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Emotional Intelligence on patrol

February 6, 2010

Filed under: Coaching — admin @ 3:12 pm

To be a good police officer, you need a pretty high level of emotional intelligence. EI takes in a lot of territory on the psychological development scale, but a personal incident this past week will give you an idea what I’m talking about.

My wife and I left for a short appointment in the early evening. We backed out of the driveway just as last bits of light left the sky and coincidentally another band of rain showers moved overhead.

While we were out, the rain became a torrent and it was still raining heavily as we turned  into our street to pull back into the driveway. Unfortunately there was no entrance. A neighbor had parked his car across the front of the driveway.

After dropping my wife off, I parked halfway down the block and trudged over to my neighbor’s house, ready to hear his excuse for being so stupid. After all, he’s lived on the street for three years.

There was no answer and after a few expletives I went home and called the police. When the patrol officer arrived, he checked the registration, confirmed the car belonged to my neighbor and retraced my steps to the owner’s front door.

His result was the same and he returned to my front porch saying,”I can do whatever you want, we can tow it, I can put a ticket on it, or perhaps, I can just come back in a few hours and if it’s still there, I’ll give him a ticket then, the choice is yours.” Then the officer added, “He is your neighbor after all, and while it’s pretty stupid, you’re both still gonna be living on the street.”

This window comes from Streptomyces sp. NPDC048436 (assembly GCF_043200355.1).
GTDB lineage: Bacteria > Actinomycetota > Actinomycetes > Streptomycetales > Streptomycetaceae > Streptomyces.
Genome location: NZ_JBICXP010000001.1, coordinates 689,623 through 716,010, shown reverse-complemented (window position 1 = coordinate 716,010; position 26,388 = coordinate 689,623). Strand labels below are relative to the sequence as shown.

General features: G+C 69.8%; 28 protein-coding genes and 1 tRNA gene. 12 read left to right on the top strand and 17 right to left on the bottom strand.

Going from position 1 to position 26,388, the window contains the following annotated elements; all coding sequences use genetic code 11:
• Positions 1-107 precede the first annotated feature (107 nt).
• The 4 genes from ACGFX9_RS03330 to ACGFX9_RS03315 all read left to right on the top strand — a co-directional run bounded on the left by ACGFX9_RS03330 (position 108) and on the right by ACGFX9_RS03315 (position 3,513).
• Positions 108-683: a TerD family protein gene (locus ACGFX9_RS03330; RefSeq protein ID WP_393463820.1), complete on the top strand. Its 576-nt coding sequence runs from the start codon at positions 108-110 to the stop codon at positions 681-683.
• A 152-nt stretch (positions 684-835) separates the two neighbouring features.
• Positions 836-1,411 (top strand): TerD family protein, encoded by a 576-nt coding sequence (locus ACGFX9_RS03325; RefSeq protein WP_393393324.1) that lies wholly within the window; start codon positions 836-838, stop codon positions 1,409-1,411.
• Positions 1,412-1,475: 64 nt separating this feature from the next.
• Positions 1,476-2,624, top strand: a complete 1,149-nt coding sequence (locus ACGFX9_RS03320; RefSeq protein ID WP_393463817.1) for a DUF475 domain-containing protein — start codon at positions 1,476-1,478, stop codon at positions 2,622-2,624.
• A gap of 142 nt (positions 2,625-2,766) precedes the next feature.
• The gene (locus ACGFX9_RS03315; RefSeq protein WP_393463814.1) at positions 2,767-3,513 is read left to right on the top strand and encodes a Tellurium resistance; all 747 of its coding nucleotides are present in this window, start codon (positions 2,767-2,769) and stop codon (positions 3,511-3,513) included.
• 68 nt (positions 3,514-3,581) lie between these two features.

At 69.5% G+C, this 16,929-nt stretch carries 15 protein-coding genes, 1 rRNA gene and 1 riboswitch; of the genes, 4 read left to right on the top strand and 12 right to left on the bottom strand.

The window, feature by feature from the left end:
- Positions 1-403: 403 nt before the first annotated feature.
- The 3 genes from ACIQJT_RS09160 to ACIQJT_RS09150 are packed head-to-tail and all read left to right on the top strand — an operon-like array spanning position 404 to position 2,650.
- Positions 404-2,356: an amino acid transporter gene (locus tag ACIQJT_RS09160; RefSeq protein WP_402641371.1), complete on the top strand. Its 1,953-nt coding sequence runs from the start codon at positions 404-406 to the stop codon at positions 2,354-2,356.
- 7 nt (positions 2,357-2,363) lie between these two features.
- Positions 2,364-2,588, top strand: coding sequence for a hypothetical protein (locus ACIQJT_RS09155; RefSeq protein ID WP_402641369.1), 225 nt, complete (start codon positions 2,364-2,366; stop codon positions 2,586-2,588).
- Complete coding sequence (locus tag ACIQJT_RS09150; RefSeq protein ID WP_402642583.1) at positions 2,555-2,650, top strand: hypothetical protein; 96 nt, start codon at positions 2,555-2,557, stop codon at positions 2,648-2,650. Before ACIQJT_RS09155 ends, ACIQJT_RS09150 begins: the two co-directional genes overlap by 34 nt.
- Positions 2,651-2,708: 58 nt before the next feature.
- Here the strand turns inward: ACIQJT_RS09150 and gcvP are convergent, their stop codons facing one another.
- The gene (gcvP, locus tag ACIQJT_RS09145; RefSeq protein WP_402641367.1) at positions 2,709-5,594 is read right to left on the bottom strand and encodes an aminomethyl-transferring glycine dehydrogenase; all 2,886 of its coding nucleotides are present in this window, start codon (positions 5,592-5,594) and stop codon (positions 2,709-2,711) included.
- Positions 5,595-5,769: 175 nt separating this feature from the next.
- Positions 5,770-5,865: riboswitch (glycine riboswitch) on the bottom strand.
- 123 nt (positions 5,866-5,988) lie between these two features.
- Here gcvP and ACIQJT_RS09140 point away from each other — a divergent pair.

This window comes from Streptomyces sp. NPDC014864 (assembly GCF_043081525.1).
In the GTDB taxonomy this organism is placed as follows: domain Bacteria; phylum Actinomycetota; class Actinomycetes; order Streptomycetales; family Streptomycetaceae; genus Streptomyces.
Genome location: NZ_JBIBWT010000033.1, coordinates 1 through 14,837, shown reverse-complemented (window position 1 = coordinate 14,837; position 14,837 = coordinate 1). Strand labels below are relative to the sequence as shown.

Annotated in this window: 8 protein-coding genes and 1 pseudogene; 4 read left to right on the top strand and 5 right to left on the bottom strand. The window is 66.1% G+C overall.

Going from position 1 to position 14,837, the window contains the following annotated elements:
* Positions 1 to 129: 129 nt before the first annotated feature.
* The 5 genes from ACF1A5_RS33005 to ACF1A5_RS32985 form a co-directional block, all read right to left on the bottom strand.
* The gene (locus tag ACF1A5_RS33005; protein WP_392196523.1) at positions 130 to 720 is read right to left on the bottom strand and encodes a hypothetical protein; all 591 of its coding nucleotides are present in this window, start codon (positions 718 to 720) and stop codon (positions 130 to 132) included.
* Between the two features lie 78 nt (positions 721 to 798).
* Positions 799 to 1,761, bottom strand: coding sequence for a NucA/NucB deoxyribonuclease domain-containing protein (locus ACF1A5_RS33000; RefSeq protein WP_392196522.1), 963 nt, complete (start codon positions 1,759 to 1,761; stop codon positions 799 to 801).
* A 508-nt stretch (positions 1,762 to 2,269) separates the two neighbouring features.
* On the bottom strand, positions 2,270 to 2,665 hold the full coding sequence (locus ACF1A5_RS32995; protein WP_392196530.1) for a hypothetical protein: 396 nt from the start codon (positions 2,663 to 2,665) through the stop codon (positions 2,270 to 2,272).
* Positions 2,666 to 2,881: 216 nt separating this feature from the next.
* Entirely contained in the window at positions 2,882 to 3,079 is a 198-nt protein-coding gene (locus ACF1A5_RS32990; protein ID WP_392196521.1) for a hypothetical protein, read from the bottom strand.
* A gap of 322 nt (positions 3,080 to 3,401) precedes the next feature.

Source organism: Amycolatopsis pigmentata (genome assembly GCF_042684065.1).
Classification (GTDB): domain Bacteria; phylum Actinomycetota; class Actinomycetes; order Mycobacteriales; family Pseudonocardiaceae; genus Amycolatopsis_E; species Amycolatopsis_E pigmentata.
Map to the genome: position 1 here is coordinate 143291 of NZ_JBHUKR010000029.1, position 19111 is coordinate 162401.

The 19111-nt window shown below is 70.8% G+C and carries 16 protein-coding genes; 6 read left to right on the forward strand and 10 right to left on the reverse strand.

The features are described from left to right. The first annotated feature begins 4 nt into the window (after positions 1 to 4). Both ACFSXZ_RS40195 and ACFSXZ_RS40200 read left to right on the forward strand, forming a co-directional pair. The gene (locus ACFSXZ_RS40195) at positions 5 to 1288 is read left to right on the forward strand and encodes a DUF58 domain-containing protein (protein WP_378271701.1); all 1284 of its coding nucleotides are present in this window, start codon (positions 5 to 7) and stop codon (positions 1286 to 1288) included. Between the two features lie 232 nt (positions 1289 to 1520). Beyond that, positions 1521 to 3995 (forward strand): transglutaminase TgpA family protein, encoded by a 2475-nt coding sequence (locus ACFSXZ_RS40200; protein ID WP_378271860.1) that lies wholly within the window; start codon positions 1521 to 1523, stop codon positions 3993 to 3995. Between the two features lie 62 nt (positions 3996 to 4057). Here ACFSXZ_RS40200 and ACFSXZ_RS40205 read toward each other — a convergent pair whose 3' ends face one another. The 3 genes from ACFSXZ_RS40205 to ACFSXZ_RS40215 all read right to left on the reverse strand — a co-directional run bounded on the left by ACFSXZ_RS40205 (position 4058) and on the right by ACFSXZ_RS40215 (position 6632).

While my wife lobbied for the ‘tow it now’ approach, I picked door number three – patience. Sure enough, a few hours later, the rain stopped and I heard my neighbor, a young man of about 30, moving his car.

When I went out to move my car back into the driveway he approached to apologize adding, “I don’t know what I was thinking, it was raining, I just saw a parking spot and was focused on getting in the house.”

I just mumbled something about how incredulous I was and the incident was over.

My point is, I was considering only two options – tow or ticket – but the officer had enough emotional intelligence training, or perhaps it came naturally, to suggest option C, which, in the long run, allowed  for long term neighborhood peace.

Figuring out option C, is why many people hire personal coaches.

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